Can the Giants do it again?

Peter G. Aiken-USA TODAY Sports

The San Francisco Giants have already come back from a seemingly insurmountable deficit to win a postseason series this October. They'll need to do it again to advance. Here are the 11 previous times that's happened in a seven-game series.

The San Francisco Giants, for the second time this postseason, are faced with the task of winning three straight elimination games in order to advance to the next round. They accomplished that task in the division series against the Reds in the most difficult circumstance possible -- having to win three straight on the road, something that had never before been done.

They did it. This time, if you believe in home field making any difference, it might be "easier", as the Giants would have Games 6 and 7 at home if they can defeat the St. Louis Cardinals Friday night.

"Easier", of course, is a relative term. There have been 11 teams that have come back from 3-1 deficits in a seven-game series; five in the World Series and six in the LCS. Here's a brief look at those 11 series; what might give the Giants hope is that their 2012 opponents, the Cardinals, have been on the losing side of three of these comebacks.

1925 World Series, Pirates over Senators: The Senators, going for their second straight title, had limited the Pirates to six runs over the first four games. But the Bucs tied the series, and in Game 7 in Pittsburgh, Hall of Famer Walter Johnson couldn't hold a 7-6 lead. The Pirates tied the game in the bottom of the eighth; Washington could have gotten out of that inning with that tie, but shortstop Roger Peckinpaugh made a throwing error that should have been the third out. That error loaded the bases, and Kiki Cuyler hit a two-run double that won the game, and the Series, for Pittsburgh.

1958 World Series, Yankees over Braves: Like the '25 Senators, the Braves were going for a second straight championship. The Yankees shut out the Braves in Game 5 in New York, then won in extra innings in Milwaukee in Game 6. Game 7 was tied 2-2 in the eighth, when Elston Howard singled in the go-ahead run; after another single, Bill Skowron hit a three-run homer to ice the Yankees' win.

1968 World Series, Tigers over Cardinals: Denny McLain had made history in the regular season by winning 31 games. But in the World Series, it was his teammate Mickey Lolich who pulled off the miracle comeback, almost by himself. Lolich had won Game 2; five days later he gave up three runs in the first inning, but settled down and threw a complete-game, 5-3 win. On two days' rest, Lolich took the ball again in Game 7 and threw another CG, allowing just a two-out ninth-inning home run in a 4-1 Detroit victory.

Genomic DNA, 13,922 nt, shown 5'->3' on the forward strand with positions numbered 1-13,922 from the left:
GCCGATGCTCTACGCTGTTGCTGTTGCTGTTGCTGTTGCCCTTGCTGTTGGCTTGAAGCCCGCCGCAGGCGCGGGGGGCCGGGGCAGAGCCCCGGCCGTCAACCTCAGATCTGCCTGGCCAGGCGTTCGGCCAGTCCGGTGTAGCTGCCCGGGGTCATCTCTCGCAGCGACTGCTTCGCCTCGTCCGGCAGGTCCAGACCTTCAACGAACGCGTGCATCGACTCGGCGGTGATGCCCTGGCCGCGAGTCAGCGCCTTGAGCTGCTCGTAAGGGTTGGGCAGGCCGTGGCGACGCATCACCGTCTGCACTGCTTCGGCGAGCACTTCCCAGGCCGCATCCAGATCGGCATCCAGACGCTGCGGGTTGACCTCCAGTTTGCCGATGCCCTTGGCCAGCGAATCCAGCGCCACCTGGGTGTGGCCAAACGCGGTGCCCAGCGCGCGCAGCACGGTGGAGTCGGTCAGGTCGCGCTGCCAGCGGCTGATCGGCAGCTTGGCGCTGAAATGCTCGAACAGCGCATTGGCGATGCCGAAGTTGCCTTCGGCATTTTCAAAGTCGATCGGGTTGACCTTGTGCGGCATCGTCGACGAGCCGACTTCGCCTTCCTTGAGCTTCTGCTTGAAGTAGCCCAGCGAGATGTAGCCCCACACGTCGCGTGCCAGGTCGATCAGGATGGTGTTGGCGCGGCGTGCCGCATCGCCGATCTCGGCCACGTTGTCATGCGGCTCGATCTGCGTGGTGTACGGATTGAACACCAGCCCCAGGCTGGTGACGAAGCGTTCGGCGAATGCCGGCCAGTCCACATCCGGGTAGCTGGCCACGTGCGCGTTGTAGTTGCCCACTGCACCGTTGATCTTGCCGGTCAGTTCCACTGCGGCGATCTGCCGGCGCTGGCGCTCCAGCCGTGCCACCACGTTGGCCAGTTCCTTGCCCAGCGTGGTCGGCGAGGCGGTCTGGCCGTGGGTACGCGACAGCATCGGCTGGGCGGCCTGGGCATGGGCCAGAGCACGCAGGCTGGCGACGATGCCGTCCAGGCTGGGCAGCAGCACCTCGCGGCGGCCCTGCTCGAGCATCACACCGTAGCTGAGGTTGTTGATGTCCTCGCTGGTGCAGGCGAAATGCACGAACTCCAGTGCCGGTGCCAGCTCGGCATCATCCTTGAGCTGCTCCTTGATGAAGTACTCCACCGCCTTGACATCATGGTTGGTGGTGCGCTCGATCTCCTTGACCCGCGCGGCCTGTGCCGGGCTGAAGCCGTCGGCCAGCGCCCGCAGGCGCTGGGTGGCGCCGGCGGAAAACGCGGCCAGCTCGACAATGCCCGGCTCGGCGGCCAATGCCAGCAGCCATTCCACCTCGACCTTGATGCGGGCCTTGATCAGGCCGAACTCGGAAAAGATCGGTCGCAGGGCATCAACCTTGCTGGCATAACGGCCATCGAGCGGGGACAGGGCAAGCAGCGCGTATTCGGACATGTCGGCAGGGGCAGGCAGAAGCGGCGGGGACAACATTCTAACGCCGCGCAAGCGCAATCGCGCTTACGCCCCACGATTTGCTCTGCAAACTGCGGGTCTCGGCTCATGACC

1979 World Series, Pirates over Orioles: The "We Are Family" Bucs shut down a powerful Orioles offense in the final three games, allowing just two total runs, and winning the final two games in Baltimore for their second title of the decade.

1985 ALCS, Royals over Blue Jays: The Jays were heavily favored to win this series, and they took a 3-1 series lead with a three-run ninth in Game 4. But the Royals held the powerful Toronto offense to just five runs in the last three games, and became the fourth of these clubs to win the final two games on the road.

1985 World Series, Royals over Cardinals: St. Louis fans will always blame umpire Don Denkinger for his bad call in the ninth inning of Game 6 (and imagine the outrage over that call if it were made in 2012, with HDTV cameras all over!), but the Cardinals still had a chance to win the Series in Game 7; instead, they got shut out by Bret Saberhagen and the Royals became the only team to have two comebacks from 3-1 deficits in the same year.

1986 ALCS, Red Sox over Angels: Dave Henderson's three-run homer with two out in the ninth of Game 5, the second home run of the inning (Don Baylor hit the other), actually gave Boston a 6-5 lead; the Angels tied the game and lost in 11 innings. One of the indelible images of that series was a TV camera shot of Angels manager Gene Mauch after Henderson's home run. Mauch had at the time managed 24 previous seasons without ever having made the World Series. The look on his face said he knew he wasn't going that year, either, and he was right; the Angels got blown out 10-4 in Game 6 and 8-1 in Game 7.

1996 NLCS, Braves over Cardinals: The Braves won Game 1, then lost three straight, scoring nine total runs in the three defeats. Somewhere before Game 5, they found their lost bats; they won the last three games 14-0, 3-1 and 15-0 to head to their second straight World Series.

2003 NLCS, Marlins over Cubs: I'm a Cubs fan. Do you really expect me to write the details of this one? The Cubs were up 3 games to 1, and within five outs of winning the series in Game 6. They lost that game and Game 7. I'm sure you've heard about it. Enough said.

2004 ALCS, Red Sox over Yankees: This is the only series in MLB history in which a team came back from being down three games to none, and not only that, but with just three outs left in the ninth inning of Game 4. The Red Sox won that one, then Game 5 in 14 innings and a close, 4-2 Game 6 before blowing out the Yankees 10-3 in Game 7. They then swept the World Series, winning eight straight postseason games for the title, one of the most amazing feats in postseason history.

2007 ALCS, Red Sox over Indians: Boston became the only team to come back from a 3-1 deficit three times by defeating Cleveland; the Tribe pitchers apparently forgot how to pitch, as Boston won three straight games by huge margins -- 7-1, 12-2 and 11-2 -- and then went on to sweep the World Series from the Rockies.

So it can be done. It's been done three times in the last decade. Can the Giants come back and win the NLCS? They'll have to start tonight, behind Barry Zito, or watch the Cardinals celebrate their second straight National League pennant.

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